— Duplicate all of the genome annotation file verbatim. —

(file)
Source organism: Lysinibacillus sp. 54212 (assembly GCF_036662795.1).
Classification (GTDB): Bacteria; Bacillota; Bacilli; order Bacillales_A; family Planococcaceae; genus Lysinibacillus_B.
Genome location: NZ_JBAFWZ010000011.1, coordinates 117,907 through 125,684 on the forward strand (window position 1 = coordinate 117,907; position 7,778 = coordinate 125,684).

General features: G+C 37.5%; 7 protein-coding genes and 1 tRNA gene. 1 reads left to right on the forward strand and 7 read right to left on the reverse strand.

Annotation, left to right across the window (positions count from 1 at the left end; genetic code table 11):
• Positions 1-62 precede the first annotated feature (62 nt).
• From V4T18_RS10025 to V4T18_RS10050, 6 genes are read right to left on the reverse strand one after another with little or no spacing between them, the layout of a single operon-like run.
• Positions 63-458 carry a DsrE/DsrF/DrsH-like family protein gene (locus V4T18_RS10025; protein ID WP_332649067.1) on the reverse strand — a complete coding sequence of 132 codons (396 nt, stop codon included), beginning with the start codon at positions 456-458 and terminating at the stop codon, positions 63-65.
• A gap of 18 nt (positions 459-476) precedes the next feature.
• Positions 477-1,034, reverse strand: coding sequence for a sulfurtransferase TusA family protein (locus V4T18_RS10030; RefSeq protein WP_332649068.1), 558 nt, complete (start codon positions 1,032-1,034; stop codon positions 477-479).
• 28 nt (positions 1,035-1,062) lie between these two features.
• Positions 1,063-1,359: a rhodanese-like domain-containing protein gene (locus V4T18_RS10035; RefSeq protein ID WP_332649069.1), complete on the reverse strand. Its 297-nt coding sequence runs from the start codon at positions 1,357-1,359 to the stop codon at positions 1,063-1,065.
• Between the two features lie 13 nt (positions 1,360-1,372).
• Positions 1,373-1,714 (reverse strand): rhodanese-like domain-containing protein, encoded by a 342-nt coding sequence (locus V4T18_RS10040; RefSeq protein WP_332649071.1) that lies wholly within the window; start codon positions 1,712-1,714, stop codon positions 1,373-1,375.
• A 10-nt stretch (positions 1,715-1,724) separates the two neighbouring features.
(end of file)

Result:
Source organism: Lysinibacillus sp. 54212 (assembly GCF_036662795.1).
Classification (GTDB): Bacteria; Bacillota; Bacilli; order Bacillales_A; family Planococcaceae; genus Lysinibacillus_B.
Genome location: NZ_JBAFWZ010000011.1, coordinates 117,907 through 125,684 on the forward strand (window position 1 = coordinate 117,907; position 7,778 = coordinate 125,684).

General features: G+C 37.5%; 7 protein-coding genes and 1 tRNA gene. 1 reads left to right on the forward strand and 7 read right to left on the reverse strand.

Annotation, left to right across the window (positions count from 1 at the left end; genetic code table 11):
• Positions 1-62 precede the first annotated feature (62 nt).
• From V4T18_RS10025 to V4T18_RS10050, 6 genes are read right to left on the reverse strand one after another with little or no spacing between them, the layout of a single operon-like run.
• Positions 63-458 carry a DsrE/DsrF/DrsH-like family protein gene (locus V4T18_RS10025; protein ID WP_332649067.1) on the reverse strand — a complete coding sequence of 132 codons (396 nt, stop codon included), beginning with the start codon at positions 456-458 and terminating at the stop codon, positions 63-65.
• A gap of 18 nt (positions 459-476) precedes the next feature.
• Positions 477-1,034, reverse strand: coding sequence for a sulfurtransferase TusA family protein (locus V4T18_RS10030; RefSeq protein WP_332649068.1), 558 nt, complete (start codon positions 1,032-1,034; stop codon positions 477-479).
• 28 nt (positions 1,035-1,062) lie between these two features.
• Positions 1,063-1,359: a rhodanese-like domain-containing protein gene (locus V4T18_RS10035; RefSeq protein ID WP_332649069.1), complete on the reverse strand. Its 297-nt coding sequence runs from the start codon at positions 1,357-1,359 to the stop codon at positions 1,063-1,065.
• Between the two features lie 13 nt (positions 1,360-1,372).
• Positions 1,373-1,714 (reverse strand): rhodanese-like domain-containing protein, encoded by a 342-nt coding sequence (locus V4T18_RS10040; RefSeq protein WP_332649071.1) that lies wholly within the window; start codon positions 1,712-1,714, stop codon positions 1,373-1,375.
• A 10-nt stretch (positions 1,715-1,724) separates the two neighbouring features.